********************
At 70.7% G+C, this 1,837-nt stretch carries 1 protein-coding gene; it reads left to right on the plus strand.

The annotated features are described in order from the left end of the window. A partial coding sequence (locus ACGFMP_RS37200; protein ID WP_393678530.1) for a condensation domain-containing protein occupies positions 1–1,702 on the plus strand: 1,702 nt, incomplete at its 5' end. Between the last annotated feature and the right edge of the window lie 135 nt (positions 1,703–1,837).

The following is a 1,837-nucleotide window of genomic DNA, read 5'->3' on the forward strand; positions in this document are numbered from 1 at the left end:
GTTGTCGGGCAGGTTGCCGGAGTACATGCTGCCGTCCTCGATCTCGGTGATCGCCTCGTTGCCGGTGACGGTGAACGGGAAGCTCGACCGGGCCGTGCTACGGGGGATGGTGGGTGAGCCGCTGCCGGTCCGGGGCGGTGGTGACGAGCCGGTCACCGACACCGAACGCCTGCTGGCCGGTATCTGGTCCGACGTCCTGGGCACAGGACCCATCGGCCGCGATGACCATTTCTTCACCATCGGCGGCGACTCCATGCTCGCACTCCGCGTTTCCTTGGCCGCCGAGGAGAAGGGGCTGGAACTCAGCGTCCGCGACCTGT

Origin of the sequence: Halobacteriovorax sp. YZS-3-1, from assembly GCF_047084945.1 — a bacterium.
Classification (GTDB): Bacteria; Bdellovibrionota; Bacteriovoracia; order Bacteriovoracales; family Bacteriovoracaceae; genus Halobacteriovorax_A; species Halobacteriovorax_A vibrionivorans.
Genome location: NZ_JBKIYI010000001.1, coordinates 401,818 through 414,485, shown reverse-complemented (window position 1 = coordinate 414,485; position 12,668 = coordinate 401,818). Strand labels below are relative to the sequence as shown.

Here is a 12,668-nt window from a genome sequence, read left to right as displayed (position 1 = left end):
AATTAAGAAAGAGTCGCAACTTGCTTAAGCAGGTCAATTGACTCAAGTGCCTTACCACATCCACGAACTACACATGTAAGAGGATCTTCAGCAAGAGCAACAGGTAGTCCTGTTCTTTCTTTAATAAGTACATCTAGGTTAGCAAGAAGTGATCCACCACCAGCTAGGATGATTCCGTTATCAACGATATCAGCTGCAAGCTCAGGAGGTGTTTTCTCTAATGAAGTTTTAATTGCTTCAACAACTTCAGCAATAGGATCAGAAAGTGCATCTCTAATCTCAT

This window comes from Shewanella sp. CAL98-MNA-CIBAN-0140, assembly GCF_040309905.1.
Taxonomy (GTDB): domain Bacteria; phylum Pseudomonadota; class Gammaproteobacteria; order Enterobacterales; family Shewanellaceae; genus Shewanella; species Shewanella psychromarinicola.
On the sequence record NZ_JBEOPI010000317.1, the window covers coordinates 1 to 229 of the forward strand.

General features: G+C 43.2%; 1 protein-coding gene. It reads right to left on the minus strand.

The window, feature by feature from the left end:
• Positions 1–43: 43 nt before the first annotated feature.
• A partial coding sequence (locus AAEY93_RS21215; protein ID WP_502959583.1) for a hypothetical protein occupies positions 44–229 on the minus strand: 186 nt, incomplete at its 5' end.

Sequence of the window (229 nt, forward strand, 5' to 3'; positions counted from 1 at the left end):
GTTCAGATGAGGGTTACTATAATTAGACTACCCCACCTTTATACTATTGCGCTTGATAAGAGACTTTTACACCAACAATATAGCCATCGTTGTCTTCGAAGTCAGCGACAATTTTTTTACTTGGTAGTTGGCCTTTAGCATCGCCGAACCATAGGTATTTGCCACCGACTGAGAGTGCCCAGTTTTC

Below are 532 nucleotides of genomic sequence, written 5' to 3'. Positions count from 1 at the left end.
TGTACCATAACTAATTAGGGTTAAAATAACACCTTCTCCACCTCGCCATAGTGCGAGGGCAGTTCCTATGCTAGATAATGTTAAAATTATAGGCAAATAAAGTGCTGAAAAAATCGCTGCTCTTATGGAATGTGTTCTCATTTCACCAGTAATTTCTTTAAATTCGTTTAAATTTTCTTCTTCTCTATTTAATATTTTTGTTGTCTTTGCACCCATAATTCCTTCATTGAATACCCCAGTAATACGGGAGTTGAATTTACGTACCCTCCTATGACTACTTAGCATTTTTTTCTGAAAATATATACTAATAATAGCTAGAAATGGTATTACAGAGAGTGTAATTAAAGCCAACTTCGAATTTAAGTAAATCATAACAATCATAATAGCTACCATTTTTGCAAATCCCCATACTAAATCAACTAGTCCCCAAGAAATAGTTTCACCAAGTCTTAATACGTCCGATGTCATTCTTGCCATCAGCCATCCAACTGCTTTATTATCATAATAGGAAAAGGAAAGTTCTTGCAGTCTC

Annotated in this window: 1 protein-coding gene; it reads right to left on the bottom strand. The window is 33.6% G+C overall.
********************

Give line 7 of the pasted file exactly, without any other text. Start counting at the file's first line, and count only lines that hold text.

Genome location: NZ_JBKIYI010000001.1, coordinates 401,818 through 414,485, shown reverse-complemented (window position 1 = coordinate 414,485; position 12,668 = coordinate 401,818). Strand labels below are relative to the sequence as shown.